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From Kara in New Zealand
Q. I have some questions from a parent about the Pixon pictures. In Pixon pictures, such as long-shortand empty-full, what does the arrow mean? If you have the empty-full Pixon on a child's Pixon board, how do you show the difference to the child? When the child points at the empty-full Pixon, how do you know which word the child is saying? Is it based simply on context? But, how will the child distinguish the difference between the words when opposite words like “happy” and “sad” are in separate locations on a Pixon board? Basically, can you give us some suggestions for teaching Pixons?A.
Thank you for sharing this question from a parent about the Pixon pictures. In the answer to your question, I will example to you about the arrows in the Pixon pictures and then cover some ideas for teaching Pixons that have arrows, as well as an overall teaching routine that can be implemented by the family. I hope my answer will help the parent see how much fun it can be to teach Pixons. Download and read the entire answer to this question.
From Marie in Colorado
Q. I work with several students on my caseload who are using Minspeak devices. Each of them is also able to spell and they seem to spend more time spelling what they want to say rather than using the Minspeak codes. I know Minspeak is much more efficient than spelling, but how do I help them shift to using Minspeak codes instead of spelling?A.
Spelling is an important skill to have when you have complex communication needs, but as you pointed out, spelling is an inefficient way to communicate compared to Minspeak codes. Minspeak is the most efficient way to communicate core vocabulary words, while spelling and use of word prediction is a useful way to communicate infrequently used fringe (extended) vocabulary. To support your students, you need to do these 5 things: Complete a LAM Analysis, Teach and Model Critical Core Words, Emphasize Efficiency, Promote Self-Teaching, and Utilize Device Features. Download and read the entire answer to this question.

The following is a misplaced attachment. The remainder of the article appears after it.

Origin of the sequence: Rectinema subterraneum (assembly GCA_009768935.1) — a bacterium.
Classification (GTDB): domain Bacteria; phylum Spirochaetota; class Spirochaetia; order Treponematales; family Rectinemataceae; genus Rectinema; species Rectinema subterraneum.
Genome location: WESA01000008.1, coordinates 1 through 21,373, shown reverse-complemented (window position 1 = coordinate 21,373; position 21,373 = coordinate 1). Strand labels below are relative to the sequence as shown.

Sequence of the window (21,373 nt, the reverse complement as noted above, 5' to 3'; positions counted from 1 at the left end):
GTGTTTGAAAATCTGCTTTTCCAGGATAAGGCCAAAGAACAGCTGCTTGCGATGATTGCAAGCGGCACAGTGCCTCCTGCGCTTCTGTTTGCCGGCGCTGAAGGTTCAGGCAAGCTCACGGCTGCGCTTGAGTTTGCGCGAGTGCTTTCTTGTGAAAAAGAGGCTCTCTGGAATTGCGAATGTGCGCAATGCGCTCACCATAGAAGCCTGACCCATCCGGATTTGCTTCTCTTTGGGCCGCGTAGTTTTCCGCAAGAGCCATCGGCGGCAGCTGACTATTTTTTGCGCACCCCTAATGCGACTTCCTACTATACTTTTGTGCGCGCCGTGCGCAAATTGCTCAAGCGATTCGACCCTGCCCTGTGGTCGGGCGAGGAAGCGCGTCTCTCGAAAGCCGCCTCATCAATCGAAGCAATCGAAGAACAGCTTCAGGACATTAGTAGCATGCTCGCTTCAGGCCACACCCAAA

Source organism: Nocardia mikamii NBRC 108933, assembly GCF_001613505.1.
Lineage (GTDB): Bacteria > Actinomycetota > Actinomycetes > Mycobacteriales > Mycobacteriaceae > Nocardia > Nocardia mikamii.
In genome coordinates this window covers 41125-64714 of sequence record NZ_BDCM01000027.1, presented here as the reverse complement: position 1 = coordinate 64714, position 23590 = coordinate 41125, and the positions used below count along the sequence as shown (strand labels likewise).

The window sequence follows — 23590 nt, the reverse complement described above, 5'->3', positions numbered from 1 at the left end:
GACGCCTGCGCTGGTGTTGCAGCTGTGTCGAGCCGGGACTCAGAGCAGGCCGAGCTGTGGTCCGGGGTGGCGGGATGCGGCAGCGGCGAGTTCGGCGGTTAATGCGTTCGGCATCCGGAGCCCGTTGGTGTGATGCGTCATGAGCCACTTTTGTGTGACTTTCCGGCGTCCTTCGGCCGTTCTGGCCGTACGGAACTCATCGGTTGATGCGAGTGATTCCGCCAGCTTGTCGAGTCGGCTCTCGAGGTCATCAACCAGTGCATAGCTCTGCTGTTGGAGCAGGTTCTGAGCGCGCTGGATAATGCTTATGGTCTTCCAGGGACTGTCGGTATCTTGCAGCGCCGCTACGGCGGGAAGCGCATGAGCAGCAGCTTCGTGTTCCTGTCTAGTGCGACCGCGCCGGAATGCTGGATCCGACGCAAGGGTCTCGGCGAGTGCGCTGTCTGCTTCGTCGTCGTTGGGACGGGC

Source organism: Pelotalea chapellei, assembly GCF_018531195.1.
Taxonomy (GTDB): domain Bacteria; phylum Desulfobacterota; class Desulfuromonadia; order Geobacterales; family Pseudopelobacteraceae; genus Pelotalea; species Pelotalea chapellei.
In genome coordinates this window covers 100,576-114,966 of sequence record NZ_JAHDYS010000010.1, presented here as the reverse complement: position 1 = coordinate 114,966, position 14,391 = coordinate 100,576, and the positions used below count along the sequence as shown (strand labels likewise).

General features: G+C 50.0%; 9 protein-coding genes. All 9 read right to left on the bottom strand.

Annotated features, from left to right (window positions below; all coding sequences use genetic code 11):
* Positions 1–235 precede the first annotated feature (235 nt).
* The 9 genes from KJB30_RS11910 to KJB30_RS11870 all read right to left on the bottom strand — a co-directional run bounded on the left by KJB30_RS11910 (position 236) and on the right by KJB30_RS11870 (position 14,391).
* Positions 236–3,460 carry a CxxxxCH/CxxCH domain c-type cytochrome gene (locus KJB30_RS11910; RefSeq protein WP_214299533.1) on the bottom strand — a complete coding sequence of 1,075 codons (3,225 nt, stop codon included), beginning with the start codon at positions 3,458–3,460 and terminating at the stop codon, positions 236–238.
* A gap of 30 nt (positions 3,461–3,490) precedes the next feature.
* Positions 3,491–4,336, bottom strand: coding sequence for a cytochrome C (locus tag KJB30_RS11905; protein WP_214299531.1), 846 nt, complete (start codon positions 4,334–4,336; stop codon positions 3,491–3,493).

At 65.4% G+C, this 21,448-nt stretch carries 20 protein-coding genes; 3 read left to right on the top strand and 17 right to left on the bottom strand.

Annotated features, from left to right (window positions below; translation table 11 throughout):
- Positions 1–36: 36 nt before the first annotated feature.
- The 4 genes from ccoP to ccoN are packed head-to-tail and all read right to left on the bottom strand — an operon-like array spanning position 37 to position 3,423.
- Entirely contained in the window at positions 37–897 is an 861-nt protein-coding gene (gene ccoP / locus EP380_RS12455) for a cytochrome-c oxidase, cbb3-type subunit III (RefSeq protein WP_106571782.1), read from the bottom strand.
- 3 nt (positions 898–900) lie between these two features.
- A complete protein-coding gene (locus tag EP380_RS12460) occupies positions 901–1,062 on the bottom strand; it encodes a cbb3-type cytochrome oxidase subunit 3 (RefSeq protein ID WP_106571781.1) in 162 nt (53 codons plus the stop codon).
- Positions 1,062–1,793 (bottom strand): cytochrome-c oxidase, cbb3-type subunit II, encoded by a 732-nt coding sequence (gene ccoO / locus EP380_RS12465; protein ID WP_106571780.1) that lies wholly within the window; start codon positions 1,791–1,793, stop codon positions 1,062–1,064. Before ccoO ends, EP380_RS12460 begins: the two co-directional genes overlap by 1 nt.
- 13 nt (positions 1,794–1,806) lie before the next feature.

From Sarah in Singapore
Q. I have a few users that are on the Springboard. They have quite severe cognitive impairments and I don't think they can go to icon sequencing. However, I still find the Springboard useful as it gives access to core vocabulary. They currently need more than just the 32 core vocabulary on the Springboard, and so I am a bit stuck on where to proceed next. Please advise. Thank you.A.
You raise a very important issue with your query. Can individuals with severe cognitive impairments do icon sequencing? How can you “grow” an AAC system to provide more core vocabulary for individuals with severe cognitive impairments? The choices are simple. If you want to have access to more than 32 core words, you either have to (1) have a device with more than 32 keys so you can keep selecting 1 key to get 1 word or (2) you need to introduce simple icon sequencing to maximize the value of each of the keys on your front screen. Download and read the entire answer to this question.
From Kay in Wisconsin
Q. How do I assess someone for a Minspeak system?A.
Assessment is an established step in the selection and implementation of any AAC system – including a Minspeak system. When the assessment process singles out “assessment for a Minspeak system,” this thinking often leads an evaluation team to focus on ease of use at first encounter (IF the person can use Minspeak) instead of parameters for learning (HOW the person would use Minspeak). Download and read the entire answer to this question.